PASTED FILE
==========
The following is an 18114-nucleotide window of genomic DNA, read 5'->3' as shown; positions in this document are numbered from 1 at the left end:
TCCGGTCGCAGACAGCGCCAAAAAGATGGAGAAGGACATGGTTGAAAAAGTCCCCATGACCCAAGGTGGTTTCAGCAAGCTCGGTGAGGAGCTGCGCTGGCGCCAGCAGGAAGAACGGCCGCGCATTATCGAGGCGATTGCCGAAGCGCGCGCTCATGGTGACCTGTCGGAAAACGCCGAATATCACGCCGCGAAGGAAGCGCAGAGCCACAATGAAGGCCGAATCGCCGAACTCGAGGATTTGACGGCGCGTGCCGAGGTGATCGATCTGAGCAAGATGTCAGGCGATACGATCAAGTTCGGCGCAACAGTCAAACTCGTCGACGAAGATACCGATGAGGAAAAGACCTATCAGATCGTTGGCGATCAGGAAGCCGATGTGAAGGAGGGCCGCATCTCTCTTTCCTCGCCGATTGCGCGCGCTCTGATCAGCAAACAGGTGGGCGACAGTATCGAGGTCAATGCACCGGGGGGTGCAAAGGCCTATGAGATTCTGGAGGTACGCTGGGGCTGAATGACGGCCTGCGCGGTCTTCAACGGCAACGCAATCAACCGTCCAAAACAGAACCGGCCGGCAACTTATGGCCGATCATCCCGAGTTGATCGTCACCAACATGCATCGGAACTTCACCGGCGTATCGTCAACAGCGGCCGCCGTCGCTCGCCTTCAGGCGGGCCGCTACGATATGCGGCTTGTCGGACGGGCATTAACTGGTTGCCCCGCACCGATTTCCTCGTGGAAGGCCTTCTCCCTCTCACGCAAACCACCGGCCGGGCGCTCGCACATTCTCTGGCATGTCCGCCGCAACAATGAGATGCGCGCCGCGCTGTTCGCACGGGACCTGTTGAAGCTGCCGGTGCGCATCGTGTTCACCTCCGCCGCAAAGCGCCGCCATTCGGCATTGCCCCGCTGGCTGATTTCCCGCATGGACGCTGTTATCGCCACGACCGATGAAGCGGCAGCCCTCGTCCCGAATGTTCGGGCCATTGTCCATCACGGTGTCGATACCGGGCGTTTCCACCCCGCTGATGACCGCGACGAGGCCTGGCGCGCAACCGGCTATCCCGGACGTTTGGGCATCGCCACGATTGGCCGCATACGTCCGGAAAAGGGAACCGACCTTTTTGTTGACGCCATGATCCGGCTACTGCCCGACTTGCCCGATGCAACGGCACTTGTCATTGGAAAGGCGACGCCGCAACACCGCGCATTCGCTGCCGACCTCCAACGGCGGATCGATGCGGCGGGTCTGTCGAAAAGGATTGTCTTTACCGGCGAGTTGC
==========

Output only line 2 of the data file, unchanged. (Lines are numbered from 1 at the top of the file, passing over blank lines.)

TCCGGTCGCAGACAGCGCCAAAAAGATGGAGAAGGACATGGTTGAAAAAGTCCCCATGACCCAAGGTGGTTTCAGCAAGCTCGGTGAGGAGCTGCGCTGGCGCCAGCAGGAAGAACGGCCGCGCATTATCGAGGCGATTGCCGAAGCGCGCGCTCATGGTGACCTGTCGGAAAACGCCGAATATCACGCCGCGAAGGAAGCGCAGAGCCACAATGAAGGCCGAATCGCCGAACTCGAGGATTTGACGGCGCGTGCCGAGGTGATCGATCTGAGCAAGATGTCAGGCGATACGATCAAGTTCGGCGCAACAGTCAAACTCGTCGACGAAGATACCGATGAGGAAAAGACCTATCAGATCGTTGGCGATCAGGAAGCCGATGTGAAGGAGGGCCGCATCTCTCTTTCCTCGCCGATTGCGCGCGCTCTGATCAGCAAACAGGTGGGCGACAGTATCGAGGTCAATGCACCGGGGGGTGCAAAGGCCTATGAGATTCTGGAGGTACGCTGGGGCTGAATGACGGCCTGCGCGGTCTTCAACGGCAACGCAATCAACCGTCCAAAACAGAACCGGCCGGCAACTTATGGCCGATCATCCCGAGTTGATCGTCACCAACATGCATCGGAACTTCACCGGCGTATCGTCAACAGCGGCCGCCGTCGCTCGCCTTCAGGCGGGCCGCTACGATATGCGGCTTGTCGGACGGGCATTAACTGGTTGCCCCGCACCGATTTCCTCGTGGAAGGCCTTCTCCCTCTCACGCAAACCACCGGCCGGGCGCTCGCACATTCTCTGGCATGTCCGCCGCAACAATGAGATGCGCGCCGCGCTGTTCGCACGGGACCTGTTGAAGCTGCCGGTGCGCATCGTGTTCACCTCCGCCGCAAAGCGCCGCCATTCGGCATTGCCCCGCTGGCTGATTTCCCGCATGGACGCTGTTATCGCCACGACCGATGAAGCGGCAGCCCTCGTCCCGAATGTTCGGGCCATTGTCCATCACGGTGTCGATACCGGGCGTTTCCACCCCGCTGATGACCGCGACGAGGCCTGGCGCGCAACCGGCTATCCCGGACGTTTGGGCATCGCCACGATTGGCCGCATACGTCCGGAAAAGGGAACCGACCTTTTTGTTGACGCCATGATCCGGCTACTGCCCGACTTGCCCGATGCAACGGCACTTGTCATTGGAAAGGCGACGCCGCAACACCGCGCATTCGCTGCCGACCTCCAACGGCGGATCGATGCGGCGGGTCTGTCGAAAAGGATTGTCTTTACCGGCGAGTTGC